man holding head after vehicular accident

Road Accidents: What to Do After an On-the-job Collision

About 30% of jobs in the United States require driving, putting employees at risk of crashing a vehicle no matter what kind of vehicle they’re using or the job they’re working. In 2019, more than 100 workers died on the job every week, totaling 5,333 work-related deaths that year, with car accidents being one of the main causes. This has also caused vehicle accident claims to become the second most expensive type of claims for businesses.

While following traffic signs and being cautious while on the road can help avoid road accidents, many external factors can still cause them to happen. And whether you’re an employer or employee, knowing what to do after a vehicular accident involving a company vehicle can help make the process easier and less stressful for you and all the other parties involved.

Determining Liability

Car crashes are a complicated process. Besides having to think about insurance or determining whoever is at fault, either party may become injured due to the accident. If either party is injured, you may want to delay any discussion or settlements until the other party is recovered. However, determining who is at fault when it comes to a work-related accident involving a company vehicle can depend on different factors, making things complicated.

For instance, if the driver of the company vehicle caused the accident due to negligence and accidentally rear-ends a car while it’s at a red light, this means that the driver is at fault. On the other hand, if the driver of the company vehicle was the one that was rear-ended, then that makes the other party at fault. In some cases, accidents can be caused by mechanical failure due to poor maintenance, which doesn’t make the driver but the employer liable for the damages sustained. This is because the vehicle doesn’t personally belong to the driver, and it’s the employer’s responsibility to keep the car well-maintained.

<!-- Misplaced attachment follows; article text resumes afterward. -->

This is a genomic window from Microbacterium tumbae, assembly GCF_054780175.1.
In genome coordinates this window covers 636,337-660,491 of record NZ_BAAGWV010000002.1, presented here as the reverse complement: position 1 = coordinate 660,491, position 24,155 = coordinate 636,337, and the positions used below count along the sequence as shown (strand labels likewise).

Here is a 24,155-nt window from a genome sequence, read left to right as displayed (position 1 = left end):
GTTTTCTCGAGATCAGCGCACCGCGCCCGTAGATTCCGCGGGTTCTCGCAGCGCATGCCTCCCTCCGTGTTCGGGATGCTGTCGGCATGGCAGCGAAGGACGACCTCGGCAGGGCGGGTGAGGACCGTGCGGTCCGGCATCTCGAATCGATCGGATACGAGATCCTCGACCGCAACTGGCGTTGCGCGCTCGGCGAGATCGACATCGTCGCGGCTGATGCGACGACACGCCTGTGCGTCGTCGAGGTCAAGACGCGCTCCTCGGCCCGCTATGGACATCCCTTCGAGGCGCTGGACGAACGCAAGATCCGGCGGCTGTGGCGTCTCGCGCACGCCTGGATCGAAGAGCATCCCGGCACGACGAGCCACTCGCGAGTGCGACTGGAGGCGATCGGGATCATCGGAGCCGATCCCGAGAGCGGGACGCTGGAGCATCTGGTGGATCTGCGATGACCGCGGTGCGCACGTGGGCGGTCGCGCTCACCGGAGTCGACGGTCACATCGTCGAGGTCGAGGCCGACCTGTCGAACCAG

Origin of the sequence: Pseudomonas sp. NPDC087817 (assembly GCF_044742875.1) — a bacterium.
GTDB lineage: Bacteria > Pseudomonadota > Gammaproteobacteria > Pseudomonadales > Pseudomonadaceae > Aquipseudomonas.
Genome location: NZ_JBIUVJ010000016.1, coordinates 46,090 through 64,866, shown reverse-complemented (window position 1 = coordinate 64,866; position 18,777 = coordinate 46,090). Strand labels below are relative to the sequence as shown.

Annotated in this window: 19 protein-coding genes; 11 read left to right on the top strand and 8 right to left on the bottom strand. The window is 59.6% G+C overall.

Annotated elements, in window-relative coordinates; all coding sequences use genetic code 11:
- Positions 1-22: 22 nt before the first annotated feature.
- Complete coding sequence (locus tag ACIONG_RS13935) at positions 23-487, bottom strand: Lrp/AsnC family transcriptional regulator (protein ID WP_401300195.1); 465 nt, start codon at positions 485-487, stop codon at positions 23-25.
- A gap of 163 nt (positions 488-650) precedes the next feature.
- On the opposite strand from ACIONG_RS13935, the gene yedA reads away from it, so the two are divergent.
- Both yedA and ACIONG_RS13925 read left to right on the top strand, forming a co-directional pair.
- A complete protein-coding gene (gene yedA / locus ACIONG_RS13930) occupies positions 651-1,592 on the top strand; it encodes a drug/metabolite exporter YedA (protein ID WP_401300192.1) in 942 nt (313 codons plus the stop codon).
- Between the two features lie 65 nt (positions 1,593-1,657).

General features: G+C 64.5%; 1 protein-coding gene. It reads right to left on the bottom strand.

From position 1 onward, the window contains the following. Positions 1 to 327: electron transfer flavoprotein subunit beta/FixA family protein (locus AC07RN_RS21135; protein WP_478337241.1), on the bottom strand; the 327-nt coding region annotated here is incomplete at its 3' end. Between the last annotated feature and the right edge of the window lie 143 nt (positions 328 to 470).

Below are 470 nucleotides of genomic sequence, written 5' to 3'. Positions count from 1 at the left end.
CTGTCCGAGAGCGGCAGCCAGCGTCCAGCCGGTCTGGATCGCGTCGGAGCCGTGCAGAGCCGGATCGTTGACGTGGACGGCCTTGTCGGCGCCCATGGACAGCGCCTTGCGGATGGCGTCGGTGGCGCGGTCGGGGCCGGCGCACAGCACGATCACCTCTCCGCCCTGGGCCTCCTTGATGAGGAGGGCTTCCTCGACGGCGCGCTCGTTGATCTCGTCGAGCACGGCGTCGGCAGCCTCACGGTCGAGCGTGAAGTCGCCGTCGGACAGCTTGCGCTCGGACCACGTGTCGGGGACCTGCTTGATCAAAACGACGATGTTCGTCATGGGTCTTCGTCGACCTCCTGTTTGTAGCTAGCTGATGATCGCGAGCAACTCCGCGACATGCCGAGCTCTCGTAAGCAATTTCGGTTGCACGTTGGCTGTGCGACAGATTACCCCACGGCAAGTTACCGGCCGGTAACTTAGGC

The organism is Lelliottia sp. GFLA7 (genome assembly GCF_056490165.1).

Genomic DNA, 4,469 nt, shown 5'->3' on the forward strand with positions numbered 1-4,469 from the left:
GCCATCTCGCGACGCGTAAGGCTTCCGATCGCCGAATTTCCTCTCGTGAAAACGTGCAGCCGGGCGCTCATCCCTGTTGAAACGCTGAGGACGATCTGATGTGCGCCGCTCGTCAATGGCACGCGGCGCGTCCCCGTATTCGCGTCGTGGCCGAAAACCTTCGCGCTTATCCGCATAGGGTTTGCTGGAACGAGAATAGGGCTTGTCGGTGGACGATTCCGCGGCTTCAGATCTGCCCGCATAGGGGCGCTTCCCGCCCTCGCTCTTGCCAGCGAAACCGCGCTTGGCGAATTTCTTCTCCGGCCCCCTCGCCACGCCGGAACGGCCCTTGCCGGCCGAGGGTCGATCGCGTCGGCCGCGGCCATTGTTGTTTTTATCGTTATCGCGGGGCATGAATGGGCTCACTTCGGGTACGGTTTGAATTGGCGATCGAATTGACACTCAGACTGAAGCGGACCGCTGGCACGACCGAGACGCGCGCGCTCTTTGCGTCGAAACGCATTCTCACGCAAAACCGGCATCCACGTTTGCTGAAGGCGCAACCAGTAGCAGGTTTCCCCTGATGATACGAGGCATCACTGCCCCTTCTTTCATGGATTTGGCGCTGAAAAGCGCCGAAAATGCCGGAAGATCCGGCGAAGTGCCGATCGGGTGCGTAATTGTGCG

Deciding Who is Going to Pay

Once you’ve settled who among those involved are responsible, the question you need to ask is: who is going to pay for the damage? If the employee is at fault but was within their scope of duties at the time of the accident, the employer’s insurance company will pay for it. On the other hand, if the other driver is at fault, their insurance company will take responsibility. If the driver used the company vehicle outside their scope of duties, they would likely pay for the damages.

In some cases, it’s around this time when the party at fault may try to evade the settlement by not answering calls or not paying what is owed. At times like this, the affected party may consider getting in touch with a lawyer specializing in car accidents to provide advice and assistance when something like this happens.

Knowing What Kind of Coverage You Have

Another factor that can make this type of situation more difficult is jurisdiction. Laws can differ depending on which state you’re in, so it’s important to know what type of insurance coverage your employer has and educate yourself about the procedures that cover these types of situations.

How to Prevent Work-Related Vehicular Accidents

The best way to avoid difficult situations and accidents is by being careful on the road and making maintenance a priority.

distracted driving sign

Keep One Hand on the Steering Wheel

Distractions that make you take your hands off the steering wheel are a recipe for disaster. Keep your hands on the steering wheel at all times, and if you ever need to reach for something, make sure you keep one hand on the wheel. You never know when a car might suddenly come out of nowhere.

Perform Maintenance Regularly

Vehicular failure is avoidable through regular maintenance. Remember to have the oil changed, batteries checked, and tires inflated regularly.

Don’t Tailgate

Leave a three-second gap between you and the driver in front of you. It also helps to leave earlier to avoid rushing and speeding to make a delivery or an appointment on time. As tempting as it may be to speed up when you’re trying to make it to a certain appointment, tailgating can cause accidents, and getting where you need to be on time isn’t worth the cost of possible damages.

Car accidents are a hassle to experience, and they take up a lot of time, money, and patience to be settled. But with road safety in mind, you can lower the chances of accidents happening and save yourself the hassle and stress.

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